Eccentrics Boutique is honored to announce we will be partnering with GraceHaven, a pregnancy resource center in Mt. Vernon. The ministry offers pregnancy testing and ultrasounds, as well as mentoring and resources for expectant parents.

GraceHaven has an onsite boutique designed to support and encourage soon-to-be moms and dads. Parents earn points for going to doctor’s appointments, taking parenting classes, and other activities. These points then allow them to shop at the baby boutique.

This October, for pregnancy and infant loss awareness month, Eccentrics will be donating care packages to GraceHaven for women who have suffered a miscarriage.  Stop by Eccentrics to make a donation, or fill out a card to send your support to grieving mothers in our community. 

We connected with Sarah Usery at GraceHaven. She offered us wisdom on how to care for yourself, or a friend when grieving the loss of a child.

Sarah is the Director of Operations for Baptist Children's Home & Family Services. She has over 20 years of experience in social service/ministry. Her passion for showing God's love and grace to those who are hurting is a blessing to our community. She lives in Mt. Vernon with her husband of 20 years and her (almost) 13 year old daughter. 


In the United States, up to 15% of known pregnancies end in miscarriage.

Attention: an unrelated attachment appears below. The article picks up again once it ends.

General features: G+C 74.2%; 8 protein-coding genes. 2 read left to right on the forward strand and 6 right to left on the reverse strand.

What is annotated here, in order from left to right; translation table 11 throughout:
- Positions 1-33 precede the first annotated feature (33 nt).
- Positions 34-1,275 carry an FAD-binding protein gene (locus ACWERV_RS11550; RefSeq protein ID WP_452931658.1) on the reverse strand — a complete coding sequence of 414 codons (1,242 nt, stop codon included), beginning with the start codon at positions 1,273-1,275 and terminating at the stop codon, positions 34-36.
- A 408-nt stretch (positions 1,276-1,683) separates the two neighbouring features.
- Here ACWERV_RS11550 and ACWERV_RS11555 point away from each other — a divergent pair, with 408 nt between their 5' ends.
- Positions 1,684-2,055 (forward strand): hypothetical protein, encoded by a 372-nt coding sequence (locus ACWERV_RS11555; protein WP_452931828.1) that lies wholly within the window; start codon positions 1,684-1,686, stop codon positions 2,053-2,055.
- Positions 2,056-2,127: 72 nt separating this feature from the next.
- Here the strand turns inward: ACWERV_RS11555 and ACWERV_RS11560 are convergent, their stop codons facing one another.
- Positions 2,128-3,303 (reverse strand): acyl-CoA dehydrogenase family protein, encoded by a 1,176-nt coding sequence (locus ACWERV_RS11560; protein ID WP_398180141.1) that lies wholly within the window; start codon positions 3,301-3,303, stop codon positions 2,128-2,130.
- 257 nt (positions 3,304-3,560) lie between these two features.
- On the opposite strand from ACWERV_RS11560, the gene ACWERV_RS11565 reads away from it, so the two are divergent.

How to Support a Friend 

Let her grieve. The miscarriage is a loss. Anger, sadness and depression are common feelings after a miscarriage. She may also experience confusion, jealousy of other pregnant women, guilt, feelings of failure, or questioning God. All of these feelings are normal.

Allow her to cry and express the above-mentioned feelings. When the grief is fresh and raw, it may not be the right time to say truth to her. She may just need you to sit with her and let her know you are here for her.

Tell her it is not her fault. It is normal for women to wonder if the miscarriage is a result of something they did or did not do.

Help her honor the child when she is ready. Encourage her to think of a way she can honor this child. Writing the child a letter, plant a tree in honor of the child, paint a picture are all examples of ways to do this. 

You may offer to help her with some daily household chores or keep other children for a few hours to give her some time alone. 

Pray with and for her.


How to care for yourself

Give yourself permission to grieve. Find someone you can talk through your grief with whether that is your spouse or significant other, a family member, friend, pastor or counselor. Know that your spouse/significant other may grieve differently than you do. Keeping communication open is key to working through your grief. Not doing this may leave you "stuck", which can leave you dealing with depression and repressed emotions. If you feel like you might be stuck or do not have someone you trust to talk to, do not hesitate to reach out for professional help from a licensed therapist. 


Ask for and receive help. Take time for yourself. Spend time in prayer. 


Know that there is hope for healing your broken heart. God will meet you in your brokenness.


October 12, 2020 — Tessa Shevlin

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